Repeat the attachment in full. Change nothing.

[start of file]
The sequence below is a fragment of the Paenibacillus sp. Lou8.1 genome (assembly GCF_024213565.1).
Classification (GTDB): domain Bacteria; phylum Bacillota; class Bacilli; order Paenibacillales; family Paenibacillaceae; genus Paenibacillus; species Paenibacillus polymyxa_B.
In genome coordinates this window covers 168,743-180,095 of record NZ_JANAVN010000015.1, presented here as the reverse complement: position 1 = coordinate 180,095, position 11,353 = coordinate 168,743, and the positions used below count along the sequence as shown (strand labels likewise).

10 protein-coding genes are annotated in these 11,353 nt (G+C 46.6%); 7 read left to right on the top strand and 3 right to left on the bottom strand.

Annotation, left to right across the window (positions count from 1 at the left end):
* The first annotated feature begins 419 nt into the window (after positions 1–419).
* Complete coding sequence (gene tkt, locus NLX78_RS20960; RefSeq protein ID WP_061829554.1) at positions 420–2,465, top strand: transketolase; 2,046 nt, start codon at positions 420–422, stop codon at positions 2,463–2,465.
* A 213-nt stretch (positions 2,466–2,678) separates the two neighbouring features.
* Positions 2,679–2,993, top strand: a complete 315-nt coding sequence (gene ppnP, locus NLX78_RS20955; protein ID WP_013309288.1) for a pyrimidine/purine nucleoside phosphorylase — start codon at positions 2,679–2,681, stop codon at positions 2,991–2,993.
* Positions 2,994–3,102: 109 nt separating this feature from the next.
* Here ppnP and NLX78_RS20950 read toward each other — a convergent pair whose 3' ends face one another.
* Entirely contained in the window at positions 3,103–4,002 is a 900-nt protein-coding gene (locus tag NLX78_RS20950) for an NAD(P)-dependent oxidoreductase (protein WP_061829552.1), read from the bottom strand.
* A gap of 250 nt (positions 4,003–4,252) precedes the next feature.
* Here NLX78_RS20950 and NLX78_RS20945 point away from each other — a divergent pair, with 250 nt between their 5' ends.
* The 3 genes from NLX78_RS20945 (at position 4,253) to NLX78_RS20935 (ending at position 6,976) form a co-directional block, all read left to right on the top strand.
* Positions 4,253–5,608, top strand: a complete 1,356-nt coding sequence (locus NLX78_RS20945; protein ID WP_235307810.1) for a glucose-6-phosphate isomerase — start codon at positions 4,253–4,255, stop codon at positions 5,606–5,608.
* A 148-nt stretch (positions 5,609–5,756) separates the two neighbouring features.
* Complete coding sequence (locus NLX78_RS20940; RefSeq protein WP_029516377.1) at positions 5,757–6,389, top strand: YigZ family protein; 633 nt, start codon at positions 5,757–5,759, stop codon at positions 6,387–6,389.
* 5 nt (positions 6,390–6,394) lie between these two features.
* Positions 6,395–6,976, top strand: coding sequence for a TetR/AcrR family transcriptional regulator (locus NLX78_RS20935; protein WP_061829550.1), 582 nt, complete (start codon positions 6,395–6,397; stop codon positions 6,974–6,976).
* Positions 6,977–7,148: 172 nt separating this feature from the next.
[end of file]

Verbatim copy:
The sequence below is a fragment of the Paenibacillus sp. Lou8.1 genome (assembly GCF_024213565.1).
Classification (GTDB): domain Bacteria; phylum Bacillota; class Bacilli; order Paenibacillales; family Paenibacillaceae; genus Paenibacillus; species Paenibacillus polymyxa_B.
In genome coordinates this window covers 168,743-180,095 of record NZ_JANAVN010000015.1, presented here as the reverse complement: position 1 = coordinate 180,095, position 11,353 = coordinate 168,743, and the positions used below count along the sequence as shown (strand labels likewise).

10 protein-coding genes are annotated in these 11,353 nt (G+C 46.6%); 7 read left to right on the top strand and 3 right to left on the bottom strand.

Annotation, left to right across the window (positions count from 1 at the left end):
* The first annotated feature begins 419 nt into the window (after positions 1–419).
* Complete coding sequence (gene tkt, locus NLX78_RS20960; RefSeq protein ID WP_061829554.1) at positions 420–2,465, top strand: transketolase; 2,046 nt, start codon at positions 420–422, stop codon at positions 2,463–2,465.
* A 213-nt stretch (positions 2,466–2,678) separates the two neighbouring features.
* Positions 2,679–2,993, top strand: a complete 315-nt coding sequence (gene ppnP, locus NLX78_RS20955; protein ID WP_013309288.1) for a pyrimidine/purine nucleoside phosphorylase — start codon at positions 2,679–2,681, stop codon at positions 2,991–2,993.
* Positions 2,994–3,102: 109 nt separating this feature from the next.
* Here ppnP and NLX78_RS20950 read toward each other — a convergent pair whose 3' ends face one another.
* Entirely contained in the window at positions 3,103–4,002 is a 900-nt protein-coding gene (locus tag NLX78_RS20950) for an NAD(P)-dependent oxidoreductase (protein WP_061829552.1), read from the bottom strand.
* A gap of 250 nt (positions 4,003–4,252) precedes the next feature.
* Here NLX78_RS20950 and NLX78_RS20945 point away from each other — a divergent pair, with 250 nt between their 5' ends.
* The 3 genes from NLX78_RS20945 (at position 4,253) to NLX78_RS20935 (ending at position 6,976) form a co-directional block, all read left to right on the top strand.
* Positions 4,253–5,608, top strand: a complete 1,356-nt coding sequence (locus NLX78_RS20945; protein ID WP_235307810.1) for a glucose-6-phosphate isomerase — start codon at positions 4,253–4,255, stop codon at positions 5,606–5,608.
* A 148-nt stretch (positions 5,609–5,756) separates the two neighbouring features.
* Complete coding sequence (locus NLX78_RS20940; RefSeq protein WP_029516377.1) at positions 5,757–6,389, top strand: YigZ family protein; 633 nt, start codon at positions 5,757–5,759, stop codon at positions 6,387–6,389.
* 5 nt (positions 6,390–6,394) lie between these two features.
* Positions 6,395–6,976, top strand: coding sequence for a TetR/AcrR family transcriptional regulator (locus NLX78_RS20935; protein WP_061829550.1), 582 nt, complete (start codon positions 6,395–6,397; stop codon positions 6,974–6,976).
* Positions 6,977–7,148: 172 nt separating this feature from the next.